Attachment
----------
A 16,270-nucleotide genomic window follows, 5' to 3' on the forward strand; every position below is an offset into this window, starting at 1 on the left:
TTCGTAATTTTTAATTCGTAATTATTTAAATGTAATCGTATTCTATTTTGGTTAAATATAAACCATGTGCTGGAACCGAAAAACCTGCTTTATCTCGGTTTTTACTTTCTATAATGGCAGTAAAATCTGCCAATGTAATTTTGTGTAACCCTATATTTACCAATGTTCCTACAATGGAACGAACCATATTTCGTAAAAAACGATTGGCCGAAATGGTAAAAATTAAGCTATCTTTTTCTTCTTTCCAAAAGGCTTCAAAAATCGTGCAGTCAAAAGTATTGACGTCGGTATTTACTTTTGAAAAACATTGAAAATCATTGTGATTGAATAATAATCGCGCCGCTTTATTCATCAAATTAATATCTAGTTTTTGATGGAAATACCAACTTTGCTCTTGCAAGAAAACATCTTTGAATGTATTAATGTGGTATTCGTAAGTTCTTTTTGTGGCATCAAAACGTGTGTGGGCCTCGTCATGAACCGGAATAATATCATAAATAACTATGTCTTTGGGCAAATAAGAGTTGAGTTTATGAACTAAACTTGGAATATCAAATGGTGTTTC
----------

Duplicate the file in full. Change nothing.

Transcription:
A 16,270-nucleotide genomic window follows, 5' to 3' on the forward strand; every position below is an offset into this window, starting at 1 on the left:
TTCGTAATTTTTAATTCGTAATTATTTAAATGTAATCGTATTCTATTTTGGTTAAATATAAACCATGTGCTGGAACCGAAAAACCTGCTTTATCTCGGTTTTTACTTTCTATAATGGCAGTAAAATCTGCCAATGTAATTTTGTGTAACCCTATATTTACCAATGTTCCTACAATGGAACGAACCATATTTCGTAAAAAACGATTGGCCGAAATGGTAAAAATTAAGCTATCTTTTTCTTCTTTCCAAAAGGCTTCAAAAATCGTGCAGTCAAAAGTATTGACGTCGGTATTTACTTTTGAAAAACATTGAAAATCATTGTGATTGAATAATAATCGCGCCGCTTTATTCATCAAATTAATATCTAGTTTTTGATGGAAATACCAACTTTGCTCTTGCAAGAAAACATCTTTGAATGTATTAATGTGGTATTCGTAAGTTCTTTTTGTGGCATCAAAACGTGTGTGGGCCTCGTCATGAACCGGAATAATATCATAAATAACTATGTCTTTGGGCAAATAAGAGTTGAGTTTATGAACTAAACTTGGAATATCAAATGGTGTTTC